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Tochinoshin set for promotion to ozeki after overcoming language, culture differences

Sekiwake Tochinoshin leaves the sumo ring as he waves to cheering fans at Ryogoku Kokugikan in Tokyo on May 27, 2018. (Mainichi)

TOKYO -- Sekiwake Tochinoshin is poised to be promoted to sumo's second highest rank of ozeki in a Japan Sumo Association board of directors meeting on May 30, following his impressive 37 total wins in the last three Grand Sumo tournaments, including the just completed summer tourney where he emerged victorious in 13 out of 15 bouts. His recent success in the latest competition includes a win against grand master yokozuna Hakuho.

The 30-year-old sumo wrestler, whose real name is Levan Gorgadze, will be the first ozeki from the Caucasian country of Georgia, and the fourth oldest rikishi to be promoted to that rank since 1958.

"I am so happy to end the summer tourney with a win," Tochinoshin said after his bout against No. 5 maegashira Ikioi. "I will wrestle the same way as I'm doing now when I become ozeki," added the professional wrestler, who overcame language and culture differences to become one of the most popular faces in the contemporary sumo world.

The towering Tochinoshin -- weighing 169 kilograms with a height of 191 centimeters -- is known for his powerful fighting style. He joined the professional sumo world by becoming a member of the Kasugano stable in February 2006 after winning the No. 2 slot in the heavyweight class of the world junior sumo championships the previous year. He had no problem in practicing sumo but faced other difficulties. "I went through hard times and felt lonely because I did not understand the (Japanese) language," Tochinoshin said.

The wrester is very thankful for the open-minded support from his senior stablemate Hiromitsu Munakata, 40, in getting used to life in Japan. The senior taught Tochinoshin the Japanese language using a Japanese-Georgian word list found by the stable master's wife on the internet, as no dictionary of the two languages was readily available. Tochinoshin, who said he learned Japanese words such as soji (cleaning) and hashi (chopsticks) one by one, spoke of Munakata fondly, saying, "His attitude didn't change because I was a foreigner."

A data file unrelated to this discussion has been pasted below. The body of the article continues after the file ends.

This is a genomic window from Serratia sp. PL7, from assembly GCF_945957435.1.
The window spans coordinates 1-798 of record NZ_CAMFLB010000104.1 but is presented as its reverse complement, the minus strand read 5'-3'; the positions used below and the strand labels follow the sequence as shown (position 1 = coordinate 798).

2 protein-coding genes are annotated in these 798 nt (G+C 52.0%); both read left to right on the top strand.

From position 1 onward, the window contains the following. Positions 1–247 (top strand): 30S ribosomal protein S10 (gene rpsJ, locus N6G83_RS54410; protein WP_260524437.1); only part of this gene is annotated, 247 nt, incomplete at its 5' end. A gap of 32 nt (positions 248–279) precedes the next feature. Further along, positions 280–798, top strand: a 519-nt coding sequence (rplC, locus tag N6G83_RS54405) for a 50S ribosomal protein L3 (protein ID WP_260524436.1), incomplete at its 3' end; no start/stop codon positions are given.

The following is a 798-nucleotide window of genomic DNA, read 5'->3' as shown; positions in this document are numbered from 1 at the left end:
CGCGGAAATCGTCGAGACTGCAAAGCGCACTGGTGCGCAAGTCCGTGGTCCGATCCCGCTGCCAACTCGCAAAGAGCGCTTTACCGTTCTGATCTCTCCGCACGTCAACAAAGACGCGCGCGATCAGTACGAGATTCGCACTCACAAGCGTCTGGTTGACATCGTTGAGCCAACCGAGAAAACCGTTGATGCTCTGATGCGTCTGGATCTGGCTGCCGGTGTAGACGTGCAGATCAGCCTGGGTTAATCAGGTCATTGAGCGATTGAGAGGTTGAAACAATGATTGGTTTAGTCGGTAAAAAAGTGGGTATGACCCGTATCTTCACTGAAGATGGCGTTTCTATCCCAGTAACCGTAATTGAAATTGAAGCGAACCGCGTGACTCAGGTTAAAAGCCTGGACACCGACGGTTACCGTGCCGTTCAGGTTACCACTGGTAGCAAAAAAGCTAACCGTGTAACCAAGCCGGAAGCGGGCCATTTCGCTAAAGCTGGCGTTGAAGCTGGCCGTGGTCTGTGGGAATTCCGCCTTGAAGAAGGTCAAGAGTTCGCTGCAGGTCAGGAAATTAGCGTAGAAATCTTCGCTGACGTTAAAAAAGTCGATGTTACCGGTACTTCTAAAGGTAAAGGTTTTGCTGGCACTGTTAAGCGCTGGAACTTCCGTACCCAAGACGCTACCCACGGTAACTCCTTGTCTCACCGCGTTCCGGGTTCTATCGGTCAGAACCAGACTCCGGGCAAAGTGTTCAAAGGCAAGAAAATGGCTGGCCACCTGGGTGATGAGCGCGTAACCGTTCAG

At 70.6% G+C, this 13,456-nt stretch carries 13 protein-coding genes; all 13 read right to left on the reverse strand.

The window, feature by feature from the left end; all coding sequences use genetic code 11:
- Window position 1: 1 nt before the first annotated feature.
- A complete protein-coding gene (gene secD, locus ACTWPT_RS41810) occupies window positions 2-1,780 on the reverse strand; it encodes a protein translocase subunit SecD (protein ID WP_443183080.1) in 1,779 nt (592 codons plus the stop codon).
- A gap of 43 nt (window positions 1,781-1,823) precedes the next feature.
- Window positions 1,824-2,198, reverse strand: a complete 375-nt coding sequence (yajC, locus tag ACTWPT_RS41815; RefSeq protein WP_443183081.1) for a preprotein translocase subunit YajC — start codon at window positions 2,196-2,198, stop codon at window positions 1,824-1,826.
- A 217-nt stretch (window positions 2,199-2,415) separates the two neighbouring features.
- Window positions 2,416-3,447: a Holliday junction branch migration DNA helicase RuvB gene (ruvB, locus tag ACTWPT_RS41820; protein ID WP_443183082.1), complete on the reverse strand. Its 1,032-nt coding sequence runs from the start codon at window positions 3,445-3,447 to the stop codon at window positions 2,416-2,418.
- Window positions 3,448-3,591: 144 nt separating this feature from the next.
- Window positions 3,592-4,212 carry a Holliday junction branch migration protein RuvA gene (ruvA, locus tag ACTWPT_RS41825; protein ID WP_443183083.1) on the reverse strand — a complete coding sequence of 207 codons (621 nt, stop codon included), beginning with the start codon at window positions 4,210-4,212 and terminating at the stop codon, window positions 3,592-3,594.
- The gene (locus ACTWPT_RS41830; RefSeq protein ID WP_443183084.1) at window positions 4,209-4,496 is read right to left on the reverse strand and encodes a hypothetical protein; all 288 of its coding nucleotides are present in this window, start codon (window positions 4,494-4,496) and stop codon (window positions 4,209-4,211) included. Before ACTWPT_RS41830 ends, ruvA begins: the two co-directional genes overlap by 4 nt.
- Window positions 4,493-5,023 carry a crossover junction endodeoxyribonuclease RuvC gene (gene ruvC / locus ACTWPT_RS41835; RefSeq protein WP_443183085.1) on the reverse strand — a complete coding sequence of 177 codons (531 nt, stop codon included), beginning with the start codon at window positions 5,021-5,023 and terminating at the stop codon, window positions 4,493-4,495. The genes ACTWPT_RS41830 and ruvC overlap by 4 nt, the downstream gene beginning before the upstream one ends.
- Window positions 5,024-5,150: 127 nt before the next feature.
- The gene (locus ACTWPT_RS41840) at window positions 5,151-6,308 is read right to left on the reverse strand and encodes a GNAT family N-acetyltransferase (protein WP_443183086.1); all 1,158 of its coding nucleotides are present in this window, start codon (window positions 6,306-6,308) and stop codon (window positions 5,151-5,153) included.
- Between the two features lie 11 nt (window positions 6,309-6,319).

Tochinoshin said he was also helped by the presence of Gagamaru, 31, another Georgian wrestler belonging to the Kise stable. The two used to compete together in judo tournaments back home. They met almost every day at a park in Tokyo that was located halfway between their stables. "We talked a lot while eating ice candy we bought at convenient stores," recalled Tochinoshin. Gagamaru said, "I just went to the park and he was there. We didn't bother to make appointments."

Tochinoshin said he was initially surprised by the 4 a.m. wakeup time at the stable, but he soon focused on building up his muscle, even skipping his daytime naps after morning training and breakfast. "He made steady efforts without relying on his good physique. That's why his career is blooming now," said Munakata.

Ozeki wrestlers are entitled to take a car to Ryogoku Kokugikan, but Tochinoshin, who had experienced various ups and downs before reaching this stage in his career, said, "I would rather walk as my stable is nearby."

(Japanese original by Nobuyuki Mashita, Sports News Department, and Hiroto Yoshimi, Sports News Group at Kyushu News Department)

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